At the age of 18, Mahlik Smith is one step closer to becoming Youth of the Year of the National Boys and Girls Club.
Gaining the Regional title Tuesday at the State Capitol in Sacramento, Smith now moves on to the national competition, with the potential to receive an additional $50,000 college scholarship and an opportunity to be honored at a Congressional breakfast, meeting President Barack Obama in the fall.
The Youth of the Year program celebrates 14 to 18 year-old student members’ outstanding contributions to their family, school, community and their Boys & Girls Club.
The award recognizes academic excellence, moral character, life goals, poise and public speaking, as well as personal challenges and obstacles they’ve overcome.
As a senior at McClymonds High School, Smith will graduate this June with a 3.5 grade-point average. He plans to attend Hampton University as a pre-medical student with the goal of becoming a sports medicine doctor, combining his passions for both sports and medicine.
Smith’s road to graduation has not been easy, being the youngest of six boys raised by a single mother in West Oakland. He says that growing up in Oakland, he always heard that his chances for survival as a African American male were bleak.
“I believe growing up in poverty can rob a child’s life,” he says of the challenges and negative temptations that youth face today.
“I remember many nights waking up afraid, because of the gun shots,” he said. “I’ve lost count of the funerals I’ve attended for friends and the violence I’ve witnessed and had to maneuver through, which tried to break my spirit.”
Smith says it was the Boys and Girls Club that changed everything for him. “I can recall days where I had to make a choice between friends, the streets or the club.”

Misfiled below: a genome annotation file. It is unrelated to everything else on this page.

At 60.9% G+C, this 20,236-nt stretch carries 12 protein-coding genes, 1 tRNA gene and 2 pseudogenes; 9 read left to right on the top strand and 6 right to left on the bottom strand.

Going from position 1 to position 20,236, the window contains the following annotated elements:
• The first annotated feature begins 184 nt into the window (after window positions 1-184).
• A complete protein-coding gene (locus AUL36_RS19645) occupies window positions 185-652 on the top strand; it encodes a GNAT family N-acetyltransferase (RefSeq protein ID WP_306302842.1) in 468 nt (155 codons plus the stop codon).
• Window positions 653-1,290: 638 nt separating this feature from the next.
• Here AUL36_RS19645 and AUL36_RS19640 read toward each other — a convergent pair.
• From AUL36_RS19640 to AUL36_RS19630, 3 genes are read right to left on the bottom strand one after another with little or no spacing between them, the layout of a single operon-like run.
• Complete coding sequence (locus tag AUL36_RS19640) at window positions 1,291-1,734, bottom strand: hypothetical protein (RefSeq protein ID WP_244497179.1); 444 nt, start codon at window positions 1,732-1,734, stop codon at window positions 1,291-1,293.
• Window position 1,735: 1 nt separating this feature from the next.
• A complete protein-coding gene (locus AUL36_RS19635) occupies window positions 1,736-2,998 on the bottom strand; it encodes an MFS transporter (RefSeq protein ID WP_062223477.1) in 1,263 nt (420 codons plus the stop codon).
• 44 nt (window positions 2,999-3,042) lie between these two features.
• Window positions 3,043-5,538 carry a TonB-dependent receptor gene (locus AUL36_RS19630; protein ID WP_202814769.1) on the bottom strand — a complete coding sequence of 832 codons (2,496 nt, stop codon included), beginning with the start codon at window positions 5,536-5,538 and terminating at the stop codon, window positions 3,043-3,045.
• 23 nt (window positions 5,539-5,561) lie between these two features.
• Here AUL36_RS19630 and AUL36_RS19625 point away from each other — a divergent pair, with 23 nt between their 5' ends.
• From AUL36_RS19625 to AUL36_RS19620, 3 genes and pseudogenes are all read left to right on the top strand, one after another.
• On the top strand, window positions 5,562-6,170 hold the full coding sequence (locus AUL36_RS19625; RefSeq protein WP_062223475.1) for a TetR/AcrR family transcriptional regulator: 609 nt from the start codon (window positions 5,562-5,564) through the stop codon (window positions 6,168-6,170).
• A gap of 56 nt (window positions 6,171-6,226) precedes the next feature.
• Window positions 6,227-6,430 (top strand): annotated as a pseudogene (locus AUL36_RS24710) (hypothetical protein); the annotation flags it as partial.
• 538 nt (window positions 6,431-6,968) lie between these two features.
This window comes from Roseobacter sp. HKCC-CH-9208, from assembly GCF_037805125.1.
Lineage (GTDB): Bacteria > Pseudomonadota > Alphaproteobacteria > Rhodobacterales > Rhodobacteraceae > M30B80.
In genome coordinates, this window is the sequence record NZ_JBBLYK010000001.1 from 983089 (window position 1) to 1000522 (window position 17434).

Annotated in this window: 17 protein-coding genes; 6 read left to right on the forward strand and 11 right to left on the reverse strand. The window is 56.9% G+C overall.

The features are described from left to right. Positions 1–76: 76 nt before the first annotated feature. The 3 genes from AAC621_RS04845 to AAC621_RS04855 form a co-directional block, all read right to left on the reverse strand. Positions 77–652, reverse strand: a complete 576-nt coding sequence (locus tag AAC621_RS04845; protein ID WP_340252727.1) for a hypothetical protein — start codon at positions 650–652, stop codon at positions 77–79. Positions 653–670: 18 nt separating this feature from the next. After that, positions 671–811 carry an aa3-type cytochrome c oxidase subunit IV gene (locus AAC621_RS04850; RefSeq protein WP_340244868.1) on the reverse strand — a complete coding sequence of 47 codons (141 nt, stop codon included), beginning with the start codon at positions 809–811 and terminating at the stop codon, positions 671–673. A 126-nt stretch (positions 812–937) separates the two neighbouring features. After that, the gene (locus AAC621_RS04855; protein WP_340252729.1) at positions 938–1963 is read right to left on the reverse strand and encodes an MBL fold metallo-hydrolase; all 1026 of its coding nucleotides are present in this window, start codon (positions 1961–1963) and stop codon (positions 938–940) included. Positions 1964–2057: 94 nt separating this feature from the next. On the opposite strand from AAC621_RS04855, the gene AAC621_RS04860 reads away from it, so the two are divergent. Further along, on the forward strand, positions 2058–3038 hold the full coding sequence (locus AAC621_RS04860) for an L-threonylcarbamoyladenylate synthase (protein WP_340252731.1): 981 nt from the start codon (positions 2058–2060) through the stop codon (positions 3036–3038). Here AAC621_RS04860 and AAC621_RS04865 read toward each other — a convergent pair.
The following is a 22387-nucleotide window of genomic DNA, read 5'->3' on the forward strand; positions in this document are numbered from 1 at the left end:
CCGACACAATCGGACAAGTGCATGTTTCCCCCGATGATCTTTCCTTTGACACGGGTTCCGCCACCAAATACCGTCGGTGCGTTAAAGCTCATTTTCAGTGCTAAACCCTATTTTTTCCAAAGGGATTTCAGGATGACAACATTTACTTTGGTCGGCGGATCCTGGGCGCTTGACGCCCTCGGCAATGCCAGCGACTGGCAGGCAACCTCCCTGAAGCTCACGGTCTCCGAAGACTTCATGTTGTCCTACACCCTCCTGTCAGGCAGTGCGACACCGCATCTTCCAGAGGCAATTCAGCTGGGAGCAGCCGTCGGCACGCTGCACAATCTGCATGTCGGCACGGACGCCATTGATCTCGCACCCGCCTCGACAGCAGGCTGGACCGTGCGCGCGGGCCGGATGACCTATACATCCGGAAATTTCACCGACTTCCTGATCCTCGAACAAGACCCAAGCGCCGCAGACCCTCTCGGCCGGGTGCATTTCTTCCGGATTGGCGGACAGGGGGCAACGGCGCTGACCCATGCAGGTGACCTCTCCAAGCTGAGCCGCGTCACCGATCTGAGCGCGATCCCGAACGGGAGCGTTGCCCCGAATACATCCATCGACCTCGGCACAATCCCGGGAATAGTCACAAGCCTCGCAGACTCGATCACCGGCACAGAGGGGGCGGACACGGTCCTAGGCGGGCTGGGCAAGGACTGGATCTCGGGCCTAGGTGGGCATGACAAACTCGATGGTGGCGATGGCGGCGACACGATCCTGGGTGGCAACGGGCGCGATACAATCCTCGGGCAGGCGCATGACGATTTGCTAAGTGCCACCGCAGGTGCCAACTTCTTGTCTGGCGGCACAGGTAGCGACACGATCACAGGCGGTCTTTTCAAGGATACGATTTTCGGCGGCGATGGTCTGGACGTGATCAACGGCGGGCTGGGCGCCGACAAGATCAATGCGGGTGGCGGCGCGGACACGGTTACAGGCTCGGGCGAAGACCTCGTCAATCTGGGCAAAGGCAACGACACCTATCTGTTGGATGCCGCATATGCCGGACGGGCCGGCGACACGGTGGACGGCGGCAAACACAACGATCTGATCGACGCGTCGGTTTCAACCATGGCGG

Eventually, the club chose him, because God knew that is where he needed to be, said Smith.
Growing up, Smith said, his mother had to use government resources to survive, such as Section 8 housing assistance, food stamps, free lunches and clothing donations. “My family’s trials and tribulations are the motivating factors that move me to never stop working towards success, graduating college, and becoming financially stable.”
Smith contributes a big part of his determination to a club staff member, Rodney Cook, who held him accountable for his homework, his actions and wouldn’t accept excuses from him. “He would tell me, ‘Mahlik, be a leader, not a follower.’ Hearing that year after year taught me to be a positive influence to my friends and in my community,” he said.
Smith is an active member of the Youth Outreach Program at his church, Olivet Missionary Baptist Church of Oakland. He serves on the City of Oakland’s Youth Commission Advisory board, speaking up for and giving voice to Oakland’s youth.
In 2014, he earned the Martin Luther King Jr. Youth Community Service Award. He says it was on a college tour with the club that he realized he would go to college.